The search for life beyond Earth received a slight boost from new research published in Nature this month. Scientists working with data collected by NASA's Cassini mission to Saturn discovered evidence of phosphates in ice particles ejected via cryovolcanism into the E-ring structure by the tiny moon Enceladus. Although a mere 500 kilometers in diameter, Enceladus is a huge target in the quest for astrobiology in our solar system as beneath the outer ice shell lies a subsurface ocean about 10 km deep. That ocean is warmed via tidal heating, and plumes of water vapor escape through cracks in the surface.
Enter the Cassini mission, which spent over 13 years orbiting Saturn, collecting data on the gas giant, the rings, and various moons, including Enceladus. The spacecraft even flew through the plumes, using instruments such as the ion and neutral mass spectrometer (INMS) and the cosmic dust analyzer (CDA) to directly sample the material. Over the years, five of the six elements considered to be the building blocks for life as we know it - carbon, hydrogen, nitrogen, oxygen, and sulfur - have been found within those ice grains. The recent discovery of the sixth element, in the form of phosphates, not only completes the set but provides an ingredient necessary for the creation of DNA and RNA.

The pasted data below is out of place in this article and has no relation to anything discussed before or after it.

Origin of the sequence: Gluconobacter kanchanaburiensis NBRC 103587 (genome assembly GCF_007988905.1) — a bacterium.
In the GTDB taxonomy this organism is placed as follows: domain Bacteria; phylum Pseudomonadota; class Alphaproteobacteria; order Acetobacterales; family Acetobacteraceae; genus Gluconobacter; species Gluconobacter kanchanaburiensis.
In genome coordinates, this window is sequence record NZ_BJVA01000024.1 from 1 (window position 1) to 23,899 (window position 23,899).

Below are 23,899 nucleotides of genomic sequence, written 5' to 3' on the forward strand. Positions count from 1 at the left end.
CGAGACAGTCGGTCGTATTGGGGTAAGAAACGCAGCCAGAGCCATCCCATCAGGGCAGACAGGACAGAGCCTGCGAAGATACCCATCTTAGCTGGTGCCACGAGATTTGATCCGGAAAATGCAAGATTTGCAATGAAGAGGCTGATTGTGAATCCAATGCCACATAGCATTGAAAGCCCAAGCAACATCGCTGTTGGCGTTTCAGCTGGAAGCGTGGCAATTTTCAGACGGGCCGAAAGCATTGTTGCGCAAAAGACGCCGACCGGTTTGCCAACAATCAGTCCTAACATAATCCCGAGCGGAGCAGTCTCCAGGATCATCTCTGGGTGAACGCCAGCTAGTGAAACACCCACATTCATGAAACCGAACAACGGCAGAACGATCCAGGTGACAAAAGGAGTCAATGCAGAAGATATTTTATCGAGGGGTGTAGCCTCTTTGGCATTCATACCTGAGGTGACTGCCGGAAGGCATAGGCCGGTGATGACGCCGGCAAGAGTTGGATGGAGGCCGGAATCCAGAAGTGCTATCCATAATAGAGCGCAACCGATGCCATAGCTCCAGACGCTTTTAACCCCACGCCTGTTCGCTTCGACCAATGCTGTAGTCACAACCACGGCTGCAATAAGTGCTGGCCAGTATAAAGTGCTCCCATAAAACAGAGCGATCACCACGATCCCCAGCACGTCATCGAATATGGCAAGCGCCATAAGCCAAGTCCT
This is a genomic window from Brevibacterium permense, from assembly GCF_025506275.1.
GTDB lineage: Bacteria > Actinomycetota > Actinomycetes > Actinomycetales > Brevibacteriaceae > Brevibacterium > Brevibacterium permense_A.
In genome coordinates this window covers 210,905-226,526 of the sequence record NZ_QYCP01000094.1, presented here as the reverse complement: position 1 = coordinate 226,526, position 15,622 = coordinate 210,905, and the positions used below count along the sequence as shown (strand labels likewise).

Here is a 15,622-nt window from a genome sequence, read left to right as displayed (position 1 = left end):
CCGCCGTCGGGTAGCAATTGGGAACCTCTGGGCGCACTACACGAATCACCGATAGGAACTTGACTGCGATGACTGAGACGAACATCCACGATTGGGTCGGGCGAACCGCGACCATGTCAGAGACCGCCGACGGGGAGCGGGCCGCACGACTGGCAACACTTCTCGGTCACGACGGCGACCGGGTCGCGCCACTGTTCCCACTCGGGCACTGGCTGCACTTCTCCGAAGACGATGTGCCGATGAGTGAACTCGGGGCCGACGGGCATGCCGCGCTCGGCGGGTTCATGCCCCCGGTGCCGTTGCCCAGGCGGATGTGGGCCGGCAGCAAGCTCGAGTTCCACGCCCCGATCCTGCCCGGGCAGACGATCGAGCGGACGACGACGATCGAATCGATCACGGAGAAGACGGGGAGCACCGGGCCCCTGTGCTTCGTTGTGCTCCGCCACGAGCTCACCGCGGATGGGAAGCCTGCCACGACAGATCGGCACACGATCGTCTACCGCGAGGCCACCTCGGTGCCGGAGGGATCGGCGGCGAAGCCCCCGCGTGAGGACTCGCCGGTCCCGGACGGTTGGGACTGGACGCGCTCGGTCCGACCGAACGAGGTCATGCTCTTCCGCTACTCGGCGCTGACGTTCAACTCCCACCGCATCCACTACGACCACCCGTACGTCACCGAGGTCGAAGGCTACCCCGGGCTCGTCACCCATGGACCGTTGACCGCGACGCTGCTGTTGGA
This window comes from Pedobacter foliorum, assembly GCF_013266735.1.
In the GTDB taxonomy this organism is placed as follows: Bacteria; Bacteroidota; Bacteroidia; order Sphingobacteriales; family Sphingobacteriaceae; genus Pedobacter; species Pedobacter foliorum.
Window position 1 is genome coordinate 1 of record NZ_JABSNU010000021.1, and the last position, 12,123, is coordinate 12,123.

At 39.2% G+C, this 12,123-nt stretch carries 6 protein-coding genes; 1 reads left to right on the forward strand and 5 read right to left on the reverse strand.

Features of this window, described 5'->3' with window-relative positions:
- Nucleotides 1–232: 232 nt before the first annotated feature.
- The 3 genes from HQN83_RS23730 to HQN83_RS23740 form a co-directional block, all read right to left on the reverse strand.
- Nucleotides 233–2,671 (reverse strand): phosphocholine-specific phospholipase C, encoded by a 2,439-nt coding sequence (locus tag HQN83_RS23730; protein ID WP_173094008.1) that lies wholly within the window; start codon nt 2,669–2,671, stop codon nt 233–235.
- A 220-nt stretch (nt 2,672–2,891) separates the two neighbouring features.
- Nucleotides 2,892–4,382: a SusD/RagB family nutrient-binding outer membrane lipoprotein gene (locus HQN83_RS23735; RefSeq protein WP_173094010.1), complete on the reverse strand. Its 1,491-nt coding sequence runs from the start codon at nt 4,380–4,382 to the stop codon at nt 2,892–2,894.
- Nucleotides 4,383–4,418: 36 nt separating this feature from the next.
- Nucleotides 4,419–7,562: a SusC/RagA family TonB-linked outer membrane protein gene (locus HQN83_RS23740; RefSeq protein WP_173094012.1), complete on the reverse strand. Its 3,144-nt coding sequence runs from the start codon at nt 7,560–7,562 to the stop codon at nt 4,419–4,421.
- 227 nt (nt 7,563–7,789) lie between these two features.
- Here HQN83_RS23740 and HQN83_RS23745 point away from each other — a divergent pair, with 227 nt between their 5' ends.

While the discovery is not evidence of life on Enceladus, the potential for life in that subsurface ocean continues to grow. Please join lead author Frank Postberg, a planetary scientist at Freie Universität Berlin, and SETI Institute senior scientist Franck Marchis as they discuss the impact of this discovery, the deeper meaning for the search for life beyond Earth, and what's next for the research.